Monday, February 19, 2007


Here in Central Illinois we get bored during the long winters and find it necessary to come up with creative alternatives to your standard swim/bike/run training. By far, the greatest of these is our "Recyclo-cross" race series. In theory, these races are supposed to resemble a traditional cyclocross race. In actual practice, they morph into twisted, sadistic events that a dyed in the wool Belgian cross racer wouldn't even be able to recognize.

The races are called recyclo-cross because they are held on the grounds of a wood recycling facility. During normal business hours, the place sells mulch, firewood and such. On select weekends during the fall and winter a bunch of local crazies descend on the place to ride through impossibly deep mud and snow (very little grass on this cross course). Instead of nice simple haybales, we carry our bikes over mulch piles that can be a story high! The finish line is often an arch made from the scoop arm of a Caterpillar tractor. To really get a sense of these races, you need to check out some video footage from this season on YouTube:

The races are competitive, but insanely fun. There are both beginner and advanced races. It is simply amazing how quickly you can hit your max heartrate when you jump off your bike and try to carry the damn thing up a great big, loose mulch pile!

To add to the unique local flair, we have monster truck-style log pulls after the race. We take a log chain, attach it to the bike and wrap it around a 100 lb log. The winner is whoever can drag the damn thing 100 yards including a 180 degree turnaround. Here's a picture of me enroute to losing the log pull:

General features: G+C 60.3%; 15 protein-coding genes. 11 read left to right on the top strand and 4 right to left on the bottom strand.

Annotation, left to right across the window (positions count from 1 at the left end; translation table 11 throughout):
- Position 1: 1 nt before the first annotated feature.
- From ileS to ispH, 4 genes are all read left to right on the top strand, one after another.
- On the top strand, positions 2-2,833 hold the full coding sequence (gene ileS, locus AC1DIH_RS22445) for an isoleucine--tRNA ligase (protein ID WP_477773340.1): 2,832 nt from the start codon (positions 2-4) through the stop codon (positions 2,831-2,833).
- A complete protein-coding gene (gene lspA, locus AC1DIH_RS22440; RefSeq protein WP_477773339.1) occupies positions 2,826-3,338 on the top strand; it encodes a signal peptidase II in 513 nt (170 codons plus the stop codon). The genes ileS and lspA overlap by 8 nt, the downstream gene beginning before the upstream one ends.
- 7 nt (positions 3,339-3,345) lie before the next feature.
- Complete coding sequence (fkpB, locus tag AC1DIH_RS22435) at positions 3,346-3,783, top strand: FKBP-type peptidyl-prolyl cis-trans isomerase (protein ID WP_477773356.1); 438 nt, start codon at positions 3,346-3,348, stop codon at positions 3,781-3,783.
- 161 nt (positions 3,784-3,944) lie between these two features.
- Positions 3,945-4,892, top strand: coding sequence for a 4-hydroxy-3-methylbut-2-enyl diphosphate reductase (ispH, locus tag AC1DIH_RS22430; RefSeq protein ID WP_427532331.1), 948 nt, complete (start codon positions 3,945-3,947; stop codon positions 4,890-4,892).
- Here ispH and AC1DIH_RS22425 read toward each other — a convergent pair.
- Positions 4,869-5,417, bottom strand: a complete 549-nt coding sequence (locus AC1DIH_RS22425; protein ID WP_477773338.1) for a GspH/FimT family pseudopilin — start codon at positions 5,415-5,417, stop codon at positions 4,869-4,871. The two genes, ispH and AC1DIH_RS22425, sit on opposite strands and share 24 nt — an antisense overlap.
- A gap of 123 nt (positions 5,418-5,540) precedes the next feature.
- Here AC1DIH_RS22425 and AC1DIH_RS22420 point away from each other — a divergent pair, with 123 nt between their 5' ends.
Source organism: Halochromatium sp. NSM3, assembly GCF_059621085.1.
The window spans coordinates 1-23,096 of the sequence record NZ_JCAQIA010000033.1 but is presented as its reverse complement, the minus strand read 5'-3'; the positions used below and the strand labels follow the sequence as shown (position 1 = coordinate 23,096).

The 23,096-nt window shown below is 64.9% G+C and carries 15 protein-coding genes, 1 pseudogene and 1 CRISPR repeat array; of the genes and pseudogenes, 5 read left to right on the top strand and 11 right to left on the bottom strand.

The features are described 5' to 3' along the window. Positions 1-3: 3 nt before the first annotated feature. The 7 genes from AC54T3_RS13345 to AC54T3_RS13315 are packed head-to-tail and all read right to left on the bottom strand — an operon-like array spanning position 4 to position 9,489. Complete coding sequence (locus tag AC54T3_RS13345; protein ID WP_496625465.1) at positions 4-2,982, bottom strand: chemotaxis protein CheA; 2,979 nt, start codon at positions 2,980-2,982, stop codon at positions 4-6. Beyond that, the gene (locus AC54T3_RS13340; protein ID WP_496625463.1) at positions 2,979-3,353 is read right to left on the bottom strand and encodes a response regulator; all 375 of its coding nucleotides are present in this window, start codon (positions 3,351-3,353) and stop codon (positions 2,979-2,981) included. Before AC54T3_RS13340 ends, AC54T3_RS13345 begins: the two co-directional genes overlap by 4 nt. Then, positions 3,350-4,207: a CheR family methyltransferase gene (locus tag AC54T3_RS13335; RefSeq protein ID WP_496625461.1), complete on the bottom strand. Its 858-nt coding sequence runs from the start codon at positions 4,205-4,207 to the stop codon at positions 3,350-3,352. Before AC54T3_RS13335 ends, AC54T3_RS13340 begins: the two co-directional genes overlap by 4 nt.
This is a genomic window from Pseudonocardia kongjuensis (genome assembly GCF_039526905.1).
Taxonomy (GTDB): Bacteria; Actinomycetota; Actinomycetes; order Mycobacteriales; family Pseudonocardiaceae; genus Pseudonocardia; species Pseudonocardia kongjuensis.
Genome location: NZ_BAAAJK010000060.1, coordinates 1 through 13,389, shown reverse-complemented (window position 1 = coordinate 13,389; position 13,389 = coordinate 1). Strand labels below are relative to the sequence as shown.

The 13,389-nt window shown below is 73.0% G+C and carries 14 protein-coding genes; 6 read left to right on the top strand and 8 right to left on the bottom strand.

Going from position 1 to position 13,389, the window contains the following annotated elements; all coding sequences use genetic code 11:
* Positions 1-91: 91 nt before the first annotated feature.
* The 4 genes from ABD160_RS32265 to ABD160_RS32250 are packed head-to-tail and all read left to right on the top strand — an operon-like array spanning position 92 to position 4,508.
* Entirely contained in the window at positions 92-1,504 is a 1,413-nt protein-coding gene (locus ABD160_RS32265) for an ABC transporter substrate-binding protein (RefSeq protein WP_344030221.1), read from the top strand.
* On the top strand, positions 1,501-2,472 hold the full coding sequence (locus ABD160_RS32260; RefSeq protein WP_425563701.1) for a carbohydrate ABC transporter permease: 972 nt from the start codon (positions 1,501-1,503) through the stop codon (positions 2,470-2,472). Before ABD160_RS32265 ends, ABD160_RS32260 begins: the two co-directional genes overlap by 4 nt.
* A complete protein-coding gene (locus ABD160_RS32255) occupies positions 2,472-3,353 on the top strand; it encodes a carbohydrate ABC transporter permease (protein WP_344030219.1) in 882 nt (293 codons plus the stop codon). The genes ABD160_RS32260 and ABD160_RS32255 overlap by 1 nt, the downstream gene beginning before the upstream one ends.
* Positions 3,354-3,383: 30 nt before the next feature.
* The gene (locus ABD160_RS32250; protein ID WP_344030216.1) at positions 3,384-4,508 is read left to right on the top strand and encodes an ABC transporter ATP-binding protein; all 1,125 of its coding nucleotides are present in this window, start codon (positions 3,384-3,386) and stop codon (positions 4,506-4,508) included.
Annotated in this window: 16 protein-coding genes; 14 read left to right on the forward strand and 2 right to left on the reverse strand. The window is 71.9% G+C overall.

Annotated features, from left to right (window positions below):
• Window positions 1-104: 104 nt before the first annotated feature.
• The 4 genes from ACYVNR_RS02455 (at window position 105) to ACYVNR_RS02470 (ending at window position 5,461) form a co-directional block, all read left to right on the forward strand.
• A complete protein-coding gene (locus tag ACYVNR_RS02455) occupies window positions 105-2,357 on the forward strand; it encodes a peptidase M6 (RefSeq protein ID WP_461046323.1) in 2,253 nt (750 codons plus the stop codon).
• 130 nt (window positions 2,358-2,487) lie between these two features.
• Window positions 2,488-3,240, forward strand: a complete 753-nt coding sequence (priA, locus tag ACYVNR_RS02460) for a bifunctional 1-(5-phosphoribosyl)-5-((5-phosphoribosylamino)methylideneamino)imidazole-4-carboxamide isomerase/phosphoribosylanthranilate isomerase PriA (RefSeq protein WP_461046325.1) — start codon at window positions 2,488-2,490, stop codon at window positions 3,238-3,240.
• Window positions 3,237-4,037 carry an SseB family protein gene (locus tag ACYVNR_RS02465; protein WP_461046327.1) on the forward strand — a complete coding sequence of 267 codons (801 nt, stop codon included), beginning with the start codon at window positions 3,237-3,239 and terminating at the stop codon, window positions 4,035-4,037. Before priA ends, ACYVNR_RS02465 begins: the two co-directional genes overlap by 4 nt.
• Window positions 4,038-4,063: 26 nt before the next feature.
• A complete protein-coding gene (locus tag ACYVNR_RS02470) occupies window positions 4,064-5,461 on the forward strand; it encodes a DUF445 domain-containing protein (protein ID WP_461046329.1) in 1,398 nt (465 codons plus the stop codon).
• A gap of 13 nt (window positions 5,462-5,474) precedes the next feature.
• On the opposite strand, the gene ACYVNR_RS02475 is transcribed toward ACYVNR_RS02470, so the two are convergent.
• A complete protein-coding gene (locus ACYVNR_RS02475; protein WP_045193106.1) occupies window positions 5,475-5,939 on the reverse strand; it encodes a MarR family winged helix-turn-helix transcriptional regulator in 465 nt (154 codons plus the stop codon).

As if that weren't enough to make every intelligent fun/suffering lovin' person come to these races, the awards are amazing- the best I've ever received. Most of the awards are hand-crafted by the race director. I pulled off an upset victory over the weekend and won an awesome bike sculpture/award made by one of the racers (a local high school student). Check out some of these awards:

And there's more! Last couple of races, we've had local musicians performing during and after the events. They even wrote a cyclocross tribute that is surely destined for greatness! The day always finishes with hot, hommade chili and cold beer. There are no entry fees, just a donation for the venue- which generally is given back to the beer fund!

Sorry to say that the series is over for the winter. After reading this I'm sure we'll have racers from all over the country chomping at the bit to try a Recyclo-cross race!

To me, these races represent everything that is great and pure about sport. Some of us take the competition seriously, but first and foremost everyone is out there to have fun. These races got me outside on days when I would have sat on the trainer or, more likely than not, sat around on my butt. There is great commraderie among the regular racers. Everyone cheers and encourages the other racers. The course changes every time so it is never about personal bests or a certain time standard that you feel the need to live up to. We're simply out there enjoying being fit enough to even think about doing this sort of thing.

A huge thank you to our fearless leader and race director Chris Tuma!

Can't wait for next year!

Sunday, February 11, 2007

The Goal is the Journey